Let’s face it. We may love what we do and relish being business owners, but ultimately it’s about getting paid. Basically, “Show me the money!” right? Well, being a business owner can be a little different from back in the employee days when you didn’t have to think about all of the extra details that come with being a business owner.
Practically speaking, this might mean cutting yourself a paycheck like you received when you were an employee – by writing yourself a check or setting up a wire transfer from your business bank account to your personal account.
Which brings us to a fundamental and essential “must-do”: You should definitely have separate bank accounts. Do not commingle personal and business funds.
So the actual physical activity of paying yourself as the business owner isn’t that complicated. But, what you really want to nail down is how to account for your paycheck.
How you pay yourself as the business owner may depend on the legal form of your business.
If you are a sole proprietor or a partner in a partnership, you will usually pay yourself by owner’s draw. It is also possible to do an owner’s draw as an LLC or even an S-Corp. Unlike W-2 wages, a draw is not taxed at the company level. Since draws are not taxed, it can be difficult to determine an appropriate draw amount. While the company is not taxed, the business owner has to pay self-employment taxes. When you’re completing your Schedule C, you’ll also complete form 1040-SE. That form is used to calculate your self-employment taxes. These taxes are the equivalent to the FICA taxes — for Social Security and Medicare — on a W-2 paycheck.
If a company is formed as an S Corporation, they can pay themselves as a W-2 employee. Same is true with an LLC if they claim to file taxes as an S Corporation. The functionality of having your taxes withheld is one reason why some owners choose to be W-2 employees. The inverse is also true though. Some business owners who want to pay taxes separately may opt out of W-2 wages.
A W-2 is issued if the employee (owner) earns $600 or more in wages or equivalent. W-2 employees are subject to withholding taxes which need to be reserved each pay period. A withholding tax is a pay-as-you-go tax to the IRS and can be calculated using the allowances on the W-4 and the IRS withholding calculator. Three things determine how much should be withheld from your pay: marital status, the number of allowances claimed on the W-4, and Compensation. (Note: This may depend on the state where you are paid.)
The IRS may check on a business owner who does not pay themselves a “reasonable compensation” to avoid paying withholding taxes. As your business grows but is still in startup phase, you might consider commission-based payments. This allows for payments based on profitability. For a developing business, you could pay yourself by using a market-based wage. A market based wage can be determined by establishing average pay rates in your industry, position, age of the business, revenue, and experience. For a business that is more established, consider moving to an experience-based salary that compensates you for your time, knowledge and skills. An experience based salary can be established by conducting research among industry peers to determine the average pay rate for someone of your experience, knowledge, and skills.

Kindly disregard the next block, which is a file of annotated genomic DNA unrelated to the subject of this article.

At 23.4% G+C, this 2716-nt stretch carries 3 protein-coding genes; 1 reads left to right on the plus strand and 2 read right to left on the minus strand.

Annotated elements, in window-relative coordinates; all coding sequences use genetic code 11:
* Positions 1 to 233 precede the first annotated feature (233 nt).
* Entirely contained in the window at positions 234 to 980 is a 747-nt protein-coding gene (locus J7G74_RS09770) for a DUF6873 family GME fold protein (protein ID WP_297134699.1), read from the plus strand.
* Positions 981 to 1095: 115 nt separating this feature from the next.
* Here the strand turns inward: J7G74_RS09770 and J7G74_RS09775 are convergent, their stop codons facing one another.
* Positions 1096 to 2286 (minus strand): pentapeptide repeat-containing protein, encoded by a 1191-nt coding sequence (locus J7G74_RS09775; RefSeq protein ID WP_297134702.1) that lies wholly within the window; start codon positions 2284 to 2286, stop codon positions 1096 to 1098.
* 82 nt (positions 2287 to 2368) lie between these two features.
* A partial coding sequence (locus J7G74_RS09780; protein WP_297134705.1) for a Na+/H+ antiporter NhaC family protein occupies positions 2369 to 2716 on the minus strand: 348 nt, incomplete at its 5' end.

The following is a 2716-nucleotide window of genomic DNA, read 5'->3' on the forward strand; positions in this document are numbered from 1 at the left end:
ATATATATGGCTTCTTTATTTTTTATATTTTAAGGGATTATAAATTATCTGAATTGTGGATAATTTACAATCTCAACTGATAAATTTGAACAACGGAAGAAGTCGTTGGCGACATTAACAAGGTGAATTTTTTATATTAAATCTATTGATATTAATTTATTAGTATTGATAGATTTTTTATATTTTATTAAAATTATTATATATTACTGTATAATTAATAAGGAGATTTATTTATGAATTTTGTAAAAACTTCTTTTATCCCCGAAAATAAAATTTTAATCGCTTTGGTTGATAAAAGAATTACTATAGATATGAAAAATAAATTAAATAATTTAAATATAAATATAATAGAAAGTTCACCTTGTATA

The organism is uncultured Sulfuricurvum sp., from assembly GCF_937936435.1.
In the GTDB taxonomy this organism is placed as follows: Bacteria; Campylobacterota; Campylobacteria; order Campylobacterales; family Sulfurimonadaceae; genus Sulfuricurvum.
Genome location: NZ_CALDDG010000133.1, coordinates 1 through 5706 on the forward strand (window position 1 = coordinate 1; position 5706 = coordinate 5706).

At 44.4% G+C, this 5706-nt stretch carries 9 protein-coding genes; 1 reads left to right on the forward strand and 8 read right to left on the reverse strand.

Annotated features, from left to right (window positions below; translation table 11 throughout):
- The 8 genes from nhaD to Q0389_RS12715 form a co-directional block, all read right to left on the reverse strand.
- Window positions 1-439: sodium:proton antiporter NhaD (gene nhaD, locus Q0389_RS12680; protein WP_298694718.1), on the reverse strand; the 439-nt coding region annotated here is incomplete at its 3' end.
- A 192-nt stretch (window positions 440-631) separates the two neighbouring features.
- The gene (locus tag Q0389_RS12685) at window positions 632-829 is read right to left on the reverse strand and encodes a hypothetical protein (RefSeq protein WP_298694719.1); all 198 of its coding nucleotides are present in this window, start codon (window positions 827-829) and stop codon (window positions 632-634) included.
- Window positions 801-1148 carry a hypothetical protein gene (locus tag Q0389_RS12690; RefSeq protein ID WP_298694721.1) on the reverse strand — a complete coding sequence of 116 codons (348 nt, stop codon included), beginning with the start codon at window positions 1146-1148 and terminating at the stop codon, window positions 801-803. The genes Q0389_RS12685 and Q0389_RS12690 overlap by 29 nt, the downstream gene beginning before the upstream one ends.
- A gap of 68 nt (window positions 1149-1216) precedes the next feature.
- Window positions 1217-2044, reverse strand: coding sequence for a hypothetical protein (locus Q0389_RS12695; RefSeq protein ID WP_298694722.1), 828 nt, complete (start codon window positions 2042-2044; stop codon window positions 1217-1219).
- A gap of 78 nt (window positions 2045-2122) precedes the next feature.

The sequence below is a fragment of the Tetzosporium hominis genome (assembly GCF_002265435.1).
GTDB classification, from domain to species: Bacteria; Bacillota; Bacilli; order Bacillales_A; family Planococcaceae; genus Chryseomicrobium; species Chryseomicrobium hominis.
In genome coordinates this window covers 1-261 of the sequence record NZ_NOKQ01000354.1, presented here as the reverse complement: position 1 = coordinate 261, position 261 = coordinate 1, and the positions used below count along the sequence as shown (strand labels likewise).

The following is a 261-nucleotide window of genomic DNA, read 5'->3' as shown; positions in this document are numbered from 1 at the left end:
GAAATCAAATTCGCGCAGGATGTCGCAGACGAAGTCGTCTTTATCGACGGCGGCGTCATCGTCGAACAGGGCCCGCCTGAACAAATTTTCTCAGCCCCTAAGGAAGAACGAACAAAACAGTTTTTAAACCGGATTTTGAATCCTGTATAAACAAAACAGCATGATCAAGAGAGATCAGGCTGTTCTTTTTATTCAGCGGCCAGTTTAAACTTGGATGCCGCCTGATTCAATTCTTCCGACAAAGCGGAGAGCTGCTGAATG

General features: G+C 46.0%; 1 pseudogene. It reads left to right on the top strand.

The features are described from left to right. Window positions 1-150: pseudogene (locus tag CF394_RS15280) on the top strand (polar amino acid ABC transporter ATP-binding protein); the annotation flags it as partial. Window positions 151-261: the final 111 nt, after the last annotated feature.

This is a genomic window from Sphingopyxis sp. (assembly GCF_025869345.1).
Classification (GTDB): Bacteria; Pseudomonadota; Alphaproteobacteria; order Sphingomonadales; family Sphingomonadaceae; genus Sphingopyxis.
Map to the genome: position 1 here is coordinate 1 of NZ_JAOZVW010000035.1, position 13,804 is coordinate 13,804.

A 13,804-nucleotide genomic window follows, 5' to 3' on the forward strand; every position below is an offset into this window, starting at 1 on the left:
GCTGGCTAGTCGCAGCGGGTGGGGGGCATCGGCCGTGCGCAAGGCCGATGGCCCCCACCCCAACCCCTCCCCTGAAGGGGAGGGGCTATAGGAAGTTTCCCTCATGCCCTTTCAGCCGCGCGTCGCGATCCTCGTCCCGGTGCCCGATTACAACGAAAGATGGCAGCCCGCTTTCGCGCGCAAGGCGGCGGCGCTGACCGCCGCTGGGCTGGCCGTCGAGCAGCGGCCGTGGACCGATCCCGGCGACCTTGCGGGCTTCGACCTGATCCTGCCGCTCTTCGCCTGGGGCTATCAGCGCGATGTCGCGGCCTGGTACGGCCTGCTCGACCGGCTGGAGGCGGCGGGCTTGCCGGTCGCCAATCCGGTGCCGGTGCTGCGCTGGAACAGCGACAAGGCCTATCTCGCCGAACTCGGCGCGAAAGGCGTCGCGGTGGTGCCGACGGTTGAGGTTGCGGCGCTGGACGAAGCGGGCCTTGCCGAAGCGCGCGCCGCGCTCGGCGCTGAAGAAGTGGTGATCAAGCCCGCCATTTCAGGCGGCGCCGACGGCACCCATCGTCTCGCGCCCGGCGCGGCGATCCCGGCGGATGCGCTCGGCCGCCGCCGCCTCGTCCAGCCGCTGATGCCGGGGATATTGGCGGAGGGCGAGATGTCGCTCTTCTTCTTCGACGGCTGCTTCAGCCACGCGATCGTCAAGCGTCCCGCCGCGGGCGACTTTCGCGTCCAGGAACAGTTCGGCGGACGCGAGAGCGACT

Business owners can elect to receive a dividend. Dividends are not taxed if it is a return of capital to the shareholder. Most dividends are paid out in cash, but you can also have a dividend of stock or other assets. This is best done when there has been clear accounting of the equity investments made by the business owner. Equity accounts are the accounts that show how much money the owner would be able to take from the business if they were to sell off all their assets and pay off all the money owed to other businesses and people. Contributions by the owners and income from the business increase these equity accounts, and owner withdraws and business losses decrease them. Sole proprietor and LLCs report all the income from their business on Schedule C of their tax return. This income then rolls on to the business owner’s 1040 form where the usual tax is calculated – your accountant may have additional advice on how to report dividends on your tax return.
Some owners may choose to loan themselves money through their business. A shareholder loan must have a stated interest rate, a maturity date, and covenants for non-repayment. This is not without risk; if the loan is below-market, it will be treated as a gift, dividend, contribution to capital, payment of wages, or other payment, depending on the substance of the transaction which has tax implications.
The differences in how you pay yourself when you’re a business owner as compared with how you are paid as employee are significant. It is important to understand these differences before you write yourself a check. Remember that your choices have consequences, not least the tax consequences that follow how you pay yourself as a business owner. When you’re an employee and get a regular paycheck, taxes are taken out each pay period — this means avoiding a rude shock when tax time rolls around. When you’re a business owner, unless you make quarterly payments, you’ll owe taxes on your entire year’s income when you file your return. Remember also that regardless of how you choose to pay yourself, you need to make sure you’re compliant with the IRS and paying yourself a reasonable compensation.
In addition to a knowledgeable small business attorney, a good bookkeeper and an accountant or tax advisor can be valuable assets to your business. In fact, you should ask an accountant if you have additional questions about paying yourself! Remember to ask questions before you start paying yourself, so you don’t end up with an unexpected tax bill.